Jess Walters is an independent scholar, a remarkable artist, and a fierce advocate. With a neurodivergent deaf-queer identity that fuels their drive, Jess passionat...
By Matthew Cooper, M.D., and Lara Tushla
While COVID-19 has put many things on hold (school, work, travel and a multitude of life celebrations), it has not slowed down kidney disease. In fact, the rates of Acute Kidney Injury AKI) have increased dramatically and many of these AKI patients could develop chronic kidney disease (CKD) down the road.
As the pandemic spread across the country, many transplant programs dramatically decreased activity levels at all stages, from initial visits to the transplant center for a discussion about transplant options, to evaluation testing, to living donor testing, to transplant surgery, as well as follow-up visits. There are many good reasons for implementing those limitations, even though organ transplant has remained one of the non-elective essential surgeries.
Recently several members of the NKF Public Policy Committee had a call with representatives from the Health Resources and Service Administration’s (HRSA) Division of Transplant (DoT). Listening to our colleagues Mary, Derek, and Haley tell their stories of the impact that dialysis and transplant have had on their lives was a powerful reminder that while there remain a lot of unknowns about the COVID-19 virus in the context of transplant, not receiving a timely transplant brings its own set of unknowns.
In a perfect world, the decision to accept a specific kidney from a specific donor at a specific time would be made between patients and their healthcare teams. While kidney transplant can be life-enhancing and prolonging, it is clear that those on the Public Policy Committee who live on the “patient” side of things see it as lifesaving in very real ways. The life that they have had since they received their transplants would not have been possible without that gift.
While HRSA’s DoT group made it clear that they were in “listening mode,” they were clearly impacted by the lived experiences of our members. We all know that people living with kidney disease are not just numbers on a chart or outcomes statistics but possess personal stories that can be so much more impactful.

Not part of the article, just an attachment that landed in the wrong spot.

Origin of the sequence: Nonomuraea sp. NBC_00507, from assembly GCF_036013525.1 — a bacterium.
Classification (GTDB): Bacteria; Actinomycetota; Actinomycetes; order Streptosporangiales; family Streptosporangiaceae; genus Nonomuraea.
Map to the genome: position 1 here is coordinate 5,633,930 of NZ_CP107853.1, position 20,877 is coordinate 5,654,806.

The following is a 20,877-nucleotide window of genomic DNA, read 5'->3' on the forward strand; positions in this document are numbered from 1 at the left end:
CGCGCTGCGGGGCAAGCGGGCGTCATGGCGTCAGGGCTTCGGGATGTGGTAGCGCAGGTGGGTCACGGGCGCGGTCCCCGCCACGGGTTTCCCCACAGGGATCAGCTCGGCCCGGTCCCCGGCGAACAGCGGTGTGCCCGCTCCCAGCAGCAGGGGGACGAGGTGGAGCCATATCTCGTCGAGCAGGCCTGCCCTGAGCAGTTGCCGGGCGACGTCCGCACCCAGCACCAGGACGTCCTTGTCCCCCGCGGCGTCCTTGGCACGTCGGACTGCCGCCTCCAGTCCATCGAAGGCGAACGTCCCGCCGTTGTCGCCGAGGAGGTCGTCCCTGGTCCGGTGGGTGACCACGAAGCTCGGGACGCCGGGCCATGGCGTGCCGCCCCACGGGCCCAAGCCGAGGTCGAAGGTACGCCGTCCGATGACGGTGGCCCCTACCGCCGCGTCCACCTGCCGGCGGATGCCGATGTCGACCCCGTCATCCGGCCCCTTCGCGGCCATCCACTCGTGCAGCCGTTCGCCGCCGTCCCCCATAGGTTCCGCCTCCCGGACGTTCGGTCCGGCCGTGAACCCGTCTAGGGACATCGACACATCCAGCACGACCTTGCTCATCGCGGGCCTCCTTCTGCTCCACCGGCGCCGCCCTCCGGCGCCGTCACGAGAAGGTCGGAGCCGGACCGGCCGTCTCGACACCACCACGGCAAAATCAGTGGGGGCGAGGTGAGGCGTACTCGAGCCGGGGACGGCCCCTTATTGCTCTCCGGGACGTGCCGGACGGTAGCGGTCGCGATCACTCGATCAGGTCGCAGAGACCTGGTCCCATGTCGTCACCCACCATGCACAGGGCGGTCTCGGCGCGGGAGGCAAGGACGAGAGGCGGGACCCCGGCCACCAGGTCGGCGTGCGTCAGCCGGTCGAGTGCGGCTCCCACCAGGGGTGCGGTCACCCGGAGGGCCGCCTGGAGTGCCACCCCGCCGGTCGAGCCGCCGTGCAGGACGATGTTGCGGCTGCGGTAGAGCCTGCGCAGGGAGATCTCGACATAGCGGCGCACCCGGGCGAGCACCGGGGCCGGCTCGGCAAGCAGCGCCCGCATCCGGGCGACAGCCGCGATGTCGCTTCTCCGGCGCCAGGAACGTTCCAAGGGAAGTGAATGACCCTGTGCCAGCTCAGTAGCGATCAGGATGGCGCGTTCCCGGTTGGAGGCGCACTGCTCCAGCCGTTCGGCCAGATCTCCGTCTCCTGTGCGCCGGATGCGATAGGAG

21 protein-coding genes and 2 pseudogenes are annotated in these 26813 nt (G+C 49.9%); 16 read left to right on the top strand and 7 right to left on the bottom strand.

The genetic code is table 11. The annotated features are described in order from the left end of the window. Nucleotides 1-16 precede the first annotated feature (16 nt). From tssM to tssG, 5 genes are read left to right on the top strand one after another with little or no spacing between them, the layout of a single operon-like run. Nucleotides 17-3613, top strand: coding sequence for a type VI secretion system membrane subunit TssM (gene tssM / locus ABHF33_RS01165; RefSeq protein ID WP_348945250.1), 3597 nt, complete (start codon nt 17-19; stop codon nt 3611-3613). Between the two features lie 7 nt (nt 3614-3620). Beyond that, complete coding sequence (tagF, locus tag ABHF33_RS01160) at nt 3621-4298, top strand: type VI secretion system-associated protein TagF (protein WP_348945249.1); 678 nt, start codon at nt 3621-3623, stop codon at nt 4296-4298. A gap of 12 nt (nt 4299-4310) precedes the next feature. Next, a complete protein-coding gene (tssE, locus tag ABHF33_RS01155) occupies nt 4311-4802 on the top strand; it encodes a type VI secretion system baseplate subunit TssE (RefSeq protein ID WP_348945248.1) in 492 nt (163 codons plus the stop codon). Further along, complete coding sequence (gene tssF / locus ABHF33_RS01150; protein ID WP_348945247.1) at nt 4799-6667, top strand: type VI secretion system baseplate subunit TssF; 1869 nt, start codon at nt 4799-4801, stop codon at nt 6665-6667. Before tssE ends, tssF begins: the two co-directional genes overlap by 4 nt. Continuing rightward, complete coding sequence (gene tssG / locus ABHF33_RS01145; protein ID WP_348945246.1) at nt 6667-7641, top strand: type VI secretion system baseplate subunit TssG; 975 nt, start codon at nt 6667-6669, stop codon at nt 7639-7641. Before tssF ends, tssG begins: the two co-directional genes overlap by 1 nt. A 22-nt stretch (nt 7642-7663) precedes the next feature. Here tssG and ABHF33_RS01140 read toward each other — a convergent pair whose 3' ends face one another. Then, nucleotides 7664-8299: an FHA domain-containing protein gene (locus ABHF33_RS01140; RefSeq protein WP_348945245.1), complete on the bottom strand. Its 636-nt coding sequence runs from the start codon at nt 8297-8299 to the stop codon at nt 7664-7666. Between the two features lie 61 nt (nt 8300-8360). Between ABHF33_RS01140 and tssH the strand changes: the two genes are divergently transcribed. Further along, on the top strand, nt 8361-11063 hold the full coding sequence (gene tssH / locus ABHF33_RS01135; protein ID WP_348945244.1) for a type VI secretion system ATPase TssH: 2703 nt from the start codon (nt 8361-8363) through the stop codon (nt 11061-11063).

From the literature we know that people who have a functioning transplant:
- On average live 2.4-2.9 times as long as their gender and age matched peers receiving dialysis.
- Enjoy significantly higher quality of life than people receiving dialysis.
The patient advocates who joined the call shared that in their post-transplant life they were able to:
- Continue their education and build a career focused on advocating for others.
- Raise a family and celebrate a multitude of wonderful life events.
- Pave the way for other people with CKD by sharing hard learned lessons of the CKD world.
- Keep the issues people with CKD face in front of patients, providers and elected officials.
- Take nothing for granted. Cherish every day.
There is a parable about a group of blind people who are led to different parts of an elephant. They cannot tell what it is because the only feel their part – the one touching its side thinks it’s a wall, the one touching the trunk thinks it’s a snake; the one touching the leg thinks it’s a tree. Only by sharing what they have learned do they realize it is an elephant. When the NKF developed the Public Policy Committee, it brought together a group of people who share what they have learned including their needs, wishes, challenges, perspective and expertise, in order to more fully see a given situation so that a comprehensive plan can be developed.
Matthew Cooper, M.D., is the Director of Kidney and Pancreas Transplantation at Medstar Georgetown Transplant Institute and Professor of Surgery at Georgetown University School of Medicine. He serves on NKF’s National Board of Directors and is a member of NKF's Public Policy Committee.
Lara Tushla is a kidney and pancreas social worker at Chicago’s Rush University Medical Center. She has experience in many phases of CKD including previous work as a dialysis social worker and serves on NKF's Public Policy Committee.
Derek Forfang's journey with kidney disease has been a long, winding road filled with anxiety, depression, and heartbreak. Even after receiving one pancreas and two ki...